Bonjour! I have just spent the weekend in Bayonne and Biarritz France, walking up innumerable hills, exploring beaches, and burning my skin in the Basque sun. This weekend our class took an excursion to Bayonne to discuss the refugee crisis and how the city has responded. Our lecture was centered around how current French involvement in Africa has forced many to flee their homes, pushing people into Spain and France. After our lecture, we embarked on a walking tour through collective gardens and learned about community outreach programs.
Bayonne is a beautiful and old Basque city. The hot air mixed with sounds of French words and smells of flowers and pastries. Class was cut short due to some unforeseen circumstances, so all of us decided to extend our stays. Some braved a 6-hour train ride to Paris, some traveled 3 hours to Bordeaux, another group hiked 16 miles through the Pyrenees, and I chose to take a 30-minute bus ride to Biarritz to spend my weekend on the beach (and walk about 16 miles myself).
This little French town looks straight out of a postcard. The ocean bares its teeth with rolling waves but it’s just a show. The water is warm and playful, nipping only at the ankle. Some of the other students joined me before embarking on their own adventures. We all basqued in the sun, periodically drenching ourselves in the crystal water. This group has become closer as the days go on. Sand and salt bonded to our hair and nails refusing to budge.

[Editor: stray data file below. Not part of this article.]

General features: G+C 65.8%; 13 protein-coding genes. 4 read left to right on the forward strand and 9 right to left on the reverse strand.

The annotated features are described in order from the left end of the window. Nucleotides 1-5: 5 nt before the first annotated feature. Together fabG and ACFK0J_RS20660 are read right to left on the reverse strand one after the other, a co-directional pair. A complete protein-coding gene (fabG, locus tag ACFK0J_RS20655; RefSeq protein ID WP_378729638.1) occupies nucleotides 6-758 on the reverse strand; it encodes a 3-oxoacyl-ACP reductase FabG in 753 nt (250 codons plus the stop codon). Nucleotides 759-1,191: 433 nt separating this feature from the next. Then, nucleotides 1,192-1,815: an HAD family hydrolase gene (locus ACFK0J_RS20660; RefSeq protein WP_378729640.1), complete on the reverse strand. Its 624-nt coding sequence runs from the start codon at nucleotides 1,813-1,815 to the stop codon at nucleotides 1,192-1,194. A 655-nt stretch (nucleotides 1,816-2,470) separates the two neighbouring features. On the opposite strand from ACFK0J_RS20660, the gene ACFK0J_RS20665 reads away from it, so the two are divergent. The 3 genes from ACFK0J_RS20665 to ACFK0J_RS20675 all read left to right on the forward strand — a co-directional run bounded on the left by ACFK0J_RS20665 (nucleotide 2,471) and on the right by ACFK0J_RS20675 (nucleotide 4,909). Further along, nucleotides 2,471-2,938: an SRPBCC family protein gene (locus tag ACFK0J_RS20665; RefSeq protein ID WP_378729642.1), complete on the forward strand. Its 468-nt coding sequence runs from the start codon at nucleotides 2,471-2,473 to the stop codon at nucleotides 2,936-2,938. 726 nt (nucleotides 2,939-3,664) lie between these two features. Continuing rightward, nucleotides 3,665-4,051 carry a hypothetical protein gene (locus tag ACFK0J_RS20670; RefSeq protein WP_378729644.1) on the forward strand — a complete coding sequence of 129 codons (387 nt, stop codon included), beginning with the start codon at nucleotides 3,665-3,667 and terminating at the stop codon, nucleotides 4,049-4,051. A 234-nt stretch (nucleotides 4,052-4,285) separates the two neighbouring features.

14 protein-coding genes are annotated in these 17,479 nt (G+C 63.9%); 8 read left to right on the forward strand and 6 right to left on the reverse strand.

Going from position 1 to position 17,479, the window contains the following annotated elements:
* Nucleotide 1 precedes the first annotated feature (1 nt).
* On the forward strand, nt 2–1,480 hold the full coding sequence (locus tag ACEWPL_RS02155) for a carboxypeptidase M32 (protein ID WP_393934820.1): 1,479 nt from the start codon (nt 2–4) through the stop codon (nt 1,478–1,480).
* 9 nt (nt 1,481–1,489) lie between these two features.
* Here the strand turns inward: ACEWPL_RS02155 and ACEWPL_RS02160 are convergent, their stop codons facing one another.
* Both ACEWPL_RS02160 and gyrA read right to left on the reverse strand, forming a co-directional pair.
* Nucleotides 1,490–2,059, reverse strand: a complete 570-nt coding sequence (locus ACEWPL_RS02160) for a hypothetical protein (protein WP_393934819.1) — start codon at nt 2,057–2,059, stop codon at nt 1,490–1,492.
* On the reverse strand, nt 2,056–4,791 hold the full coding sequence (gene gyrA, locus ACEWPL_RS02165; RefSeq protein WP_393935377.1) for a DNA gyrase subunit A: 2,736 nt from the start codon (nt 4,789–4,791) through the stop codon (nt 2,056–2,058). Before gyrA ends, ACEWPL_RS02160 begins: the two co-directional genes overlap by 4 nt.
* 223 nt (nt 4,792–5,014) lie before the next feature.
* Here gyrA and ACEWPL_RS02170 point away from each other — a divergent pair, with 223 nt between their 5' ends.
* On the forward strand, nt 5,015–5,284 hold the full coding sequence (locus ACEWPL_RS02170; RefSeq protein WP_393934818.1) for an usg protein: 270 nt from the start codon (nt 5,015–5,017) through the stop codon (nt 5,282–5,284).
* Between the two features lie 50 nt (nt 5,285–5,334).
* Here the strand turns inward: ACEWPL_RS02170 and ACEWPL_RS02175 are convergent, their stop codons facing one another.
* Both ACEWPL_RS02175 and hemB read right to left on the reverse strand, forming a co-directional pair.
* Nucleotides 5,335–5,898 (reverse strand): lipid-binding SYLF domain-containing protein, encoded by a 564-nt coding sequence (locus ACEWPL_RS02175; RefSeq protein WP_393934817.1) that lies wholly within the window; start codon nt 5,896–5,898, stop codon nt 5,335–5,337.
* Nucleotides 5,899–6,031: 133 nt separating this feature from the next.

Sun-kissed (and slightly burned) only my friend Cate and I were left behind. In a heat-induced daze, we ate French cookies and lazily wandered to our weekend beds. After a brief rest in the setting sun, we decided to return to our Spanish habits and get a beer. The nearest place was an interesting little hotel and bar containing a dozen or so incredibly intoxicated people in their 50s and 60s. We entered and everyone stared. Everyone seemed to be 10 feet tall and leathered. I walked to the bar and the man barked “French or Spanish.” Having met many English speakers throughout the day, I thought I might try my luck and answer instead with English. The man was disapproving. A pair of glasses sat on the counter with gold rims in the shape of hands with middle fingers pointed up. I put them on and frowned. They liked this. Still, in a bit of a solar daze, we sat and drank our beer.
Another day spent in the sun came after. Meandering through the streets of Biarritz, Cate and I felt a part of a dream belonging to no one in particular. Allowing ourselves to be pulled along by the slight breeze and shifting clouds. The week before finally settling into my bones. This was the first day of slow-moving rest. We found ourselves at a small, hidden beach with a high tide and massive waves. Sunning ourselves on rocks above, we were surrounded by blue on all sides. A meditative resting place with lizards buzzing by. Last week my blog was late. My moment of rest had come only here. Now today, rain is falling and I return home to Bilbao. A moment of solar slumber with sand and salt permanently in my hair and nails. This time I’ll say au revoir.